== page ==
Last year I took part in the #TBR20 project, started by Eva Stalker. My post about the concept, my reasons for taking part and the books I chose is here.
I finished my #TBR20 just before Christmas, which given I started it in April should pretty neatly illustrate the key problem I ran into. It was just too much of a commitment. Admittedly I departed from my list to read some books I was sent for review, and two or three times when going on holiday I allowed myself a holiday read that wasn’t on the list, but in the main I stuck to it.
Over the course of 2015 I read around fifty books. Forcing myself to take twenty of them from a single list proved to be too much. For a more prolific reader twenty might be a good number. For a reader like me it’s too constraining.
Some constraint however can be a good thing. I chose many of the books on my #TBR20 list precisely because I wanted to push myself to read them. Often they were books I’d meant to read for years, but kept not quite getting to. The list in that sense worked well.
On the other hand, I found myself taking more review books than usual (I suspect to give myself a break from the list) and around book 18 I simply broke and bought some new titles. I didn’t binge as much as many have, but I do think there’s an issue where holding off buying for an artificially extended period may cause one to simply bulk-buy at the end.
For me then #TBR20 was a mixed experience. I’m delighted that I finally made time for Lispector, Pym, Cole, Johnson, Levy, Adler, Wood and others. I’m less delighted that so much of my year was dominated by a single project.
The basic concept of #TBR20 is a good one, even if the length of commitment is too great for me. Going forward therefore I’m going to try a variant, which I’m imaginatively calling #TBR10. The rules of #TBR10 are as follows:
- choose ten books I already own from my TBR pile;
- make sure that every other book I read is from that list of ten.
And that’s pretty much it. Exceptions are allowed for review copies and poetry, but otherwise it’s that simple. There’s no ban on buying, but there’s no point in buying loads if half of the next twenty books I read have to come from the #TBR10 list. It’s much more manageable, and allowing myself ten books that aren’t on the list makes it much more flexible (and those ten could also be from my TBR pile, or could be new purchases, or whatever).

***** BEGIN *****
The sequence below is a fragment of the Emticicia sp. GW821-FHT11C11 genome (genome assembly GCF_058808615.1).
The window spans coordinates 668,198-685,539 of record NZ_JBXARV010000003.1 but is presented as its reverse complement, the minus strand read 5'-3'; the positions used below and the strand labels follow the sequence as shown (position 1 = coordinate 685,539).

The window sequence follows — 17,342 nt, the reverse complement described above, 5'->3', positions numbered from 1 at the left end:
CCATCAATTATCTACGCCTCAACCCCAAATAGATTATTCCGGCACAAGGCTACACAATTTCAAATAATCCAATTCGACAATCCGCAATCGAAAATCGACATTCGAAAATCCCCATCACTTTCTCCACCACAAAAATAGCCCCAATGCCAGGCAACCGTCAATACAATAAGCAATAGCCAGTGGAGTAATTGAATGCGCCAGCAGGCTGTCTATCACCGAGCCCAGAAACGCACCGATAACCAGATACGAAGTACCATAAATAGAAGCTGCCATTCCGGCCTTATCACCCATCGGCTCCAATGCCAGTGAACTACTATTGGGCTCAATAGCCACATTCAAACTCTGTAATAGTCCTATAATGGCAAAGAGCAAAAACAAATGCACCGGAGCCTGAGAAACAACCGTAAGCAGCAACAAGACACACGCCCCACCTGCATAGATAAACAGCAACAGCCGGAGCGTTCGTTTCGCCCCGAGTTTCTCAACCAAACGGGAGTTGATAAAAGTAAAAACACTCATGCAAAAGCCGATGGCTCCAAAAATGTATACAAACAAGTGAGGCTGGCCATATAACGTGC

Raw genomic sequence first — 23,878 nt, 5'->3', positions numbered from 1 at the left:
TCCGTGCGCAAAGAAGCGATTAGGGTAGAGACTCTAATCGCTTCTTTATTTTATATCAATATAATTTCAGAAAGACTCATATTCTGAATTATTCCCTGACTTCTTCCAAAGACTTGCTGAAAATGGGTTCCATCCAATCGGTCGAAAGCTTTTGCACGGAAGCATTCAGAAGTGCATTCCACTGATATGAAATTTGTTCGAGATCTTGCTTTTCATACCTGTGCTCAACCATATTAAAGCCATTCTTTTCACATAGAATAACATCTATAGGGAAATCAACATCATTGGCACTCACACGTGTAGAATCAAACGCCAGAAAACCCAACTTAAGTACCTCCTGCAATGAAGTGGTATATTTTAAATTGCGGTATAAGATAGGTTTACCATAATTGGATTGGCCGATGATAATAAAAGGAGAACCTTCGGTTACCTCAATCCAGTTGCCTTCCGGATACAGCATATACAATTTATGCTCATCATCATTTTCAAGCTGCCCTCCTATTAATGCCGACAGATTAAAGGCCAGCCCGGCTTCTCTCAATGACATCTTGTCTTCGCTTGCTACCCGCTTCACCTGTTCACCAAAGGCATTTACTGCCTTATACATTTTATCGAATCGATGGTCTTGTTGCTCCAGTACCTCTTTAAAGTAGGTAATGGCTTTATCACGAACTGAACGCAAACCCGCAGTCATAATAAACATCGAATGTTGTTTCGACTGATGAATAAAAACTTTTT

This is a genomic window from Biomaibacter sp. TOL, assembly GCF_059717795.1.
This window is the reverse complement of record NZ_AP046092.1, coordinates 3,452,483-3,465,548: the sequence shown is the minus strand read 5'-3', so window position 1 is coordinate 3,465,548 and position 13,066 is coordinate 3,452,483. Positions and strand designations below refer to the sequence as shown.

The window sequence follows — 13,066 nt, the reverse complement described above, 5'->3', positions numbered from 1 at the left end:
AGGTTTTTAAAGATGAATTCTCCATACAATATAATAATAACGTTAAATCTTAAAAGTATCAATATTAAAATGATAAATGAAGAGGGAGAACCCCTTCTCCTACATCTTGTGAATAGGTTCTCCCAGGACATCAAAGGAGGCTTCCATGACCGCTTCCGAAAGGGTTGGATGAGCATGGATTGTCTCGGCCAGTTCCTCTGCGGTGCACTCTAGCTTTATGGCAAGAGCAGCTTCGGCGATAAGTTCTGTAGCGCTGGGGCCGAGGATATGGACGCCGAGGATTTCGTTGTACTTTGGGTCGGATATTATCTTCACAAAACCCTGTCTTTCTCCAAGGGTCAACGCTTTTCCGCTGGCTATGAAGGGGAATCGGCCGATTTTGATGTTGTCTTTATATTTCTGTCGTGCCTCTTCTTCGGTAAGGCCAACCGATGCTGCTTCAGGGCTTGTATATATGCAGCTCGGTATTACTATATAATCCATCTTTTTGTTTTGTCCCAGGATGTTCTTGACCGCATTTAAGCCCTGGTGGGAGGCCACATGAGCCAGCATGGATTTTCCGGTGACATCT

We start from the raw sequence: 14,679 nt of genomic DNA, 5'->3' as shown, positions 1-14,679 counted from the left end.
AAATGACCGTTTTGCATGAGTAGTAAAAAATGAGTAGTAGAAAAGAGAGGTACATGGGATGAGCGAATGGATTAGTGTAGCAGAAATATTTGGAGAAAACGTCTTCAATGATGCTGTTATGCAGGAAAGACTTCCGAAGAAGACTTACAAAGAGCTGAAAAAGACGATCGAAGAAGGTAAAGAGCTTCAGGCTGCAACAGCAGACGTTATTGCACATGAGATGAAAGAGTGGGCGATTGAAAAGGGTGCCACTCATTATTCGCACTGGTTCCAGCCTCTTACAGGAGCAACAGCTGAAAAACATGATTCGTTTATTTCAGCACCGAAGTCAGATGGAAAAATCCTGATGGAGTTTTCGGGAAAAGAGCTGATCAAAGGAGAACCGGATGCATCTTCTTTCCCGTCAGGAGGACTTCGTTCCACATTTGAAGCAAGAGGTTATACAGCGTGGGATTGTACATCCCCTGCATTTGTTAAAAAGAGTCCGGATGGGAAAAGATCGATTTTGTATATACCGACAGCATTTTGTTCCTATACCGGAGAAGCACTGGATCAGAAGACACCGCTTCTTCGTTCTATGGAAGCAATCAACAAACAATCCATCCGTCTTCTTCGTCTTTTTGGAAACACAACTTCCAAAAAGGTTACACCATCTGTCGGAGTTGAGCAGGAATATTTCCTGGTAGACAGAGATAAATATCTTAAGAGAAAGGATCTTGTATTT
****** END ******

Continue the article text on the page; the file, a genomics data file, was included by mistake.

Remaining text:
My hope is that this will still help me cut into my TBR backlog without ending up frustrating me as #TBR20 did. I’ll let you all know how it goes.
Finally, here’s my #TBR10 list. in no particular order:
The Proust slightly concerns me as I’m not sure it’s sensible to have a novel over 800 pages long lined up for the next two or three months, I simply may not have time to read it during that period. It’s therefore open to a substitution. A Fire Upon the Deep for the curious is one of the more highly regarded science fiction novels out there, but it’s very much hardcore SF and not at all a crossover book to an audience more used to pure literary fiction.
My only other concern is that it’s not the most diverse list ever. It would be good perhaps to add in something that’s not middle class European (which admittedly the Herrera and Vinge aren’t, but the rest pretty much are). Any suggestions welcome, though preferably nothing so fat that it’ll take months to read…
Edit: On reflection, the Proust is a definite goal for this year but will work better after the period this will relate to, as I won’t get a solid reading block of the sort I’ll need for a little while. If I do I can always add it back in as one of my non-list choices. Instead therefore I’ve added in Amos Tutuola’s The Palm-Wine Drinkard which should make for a nice change of pace.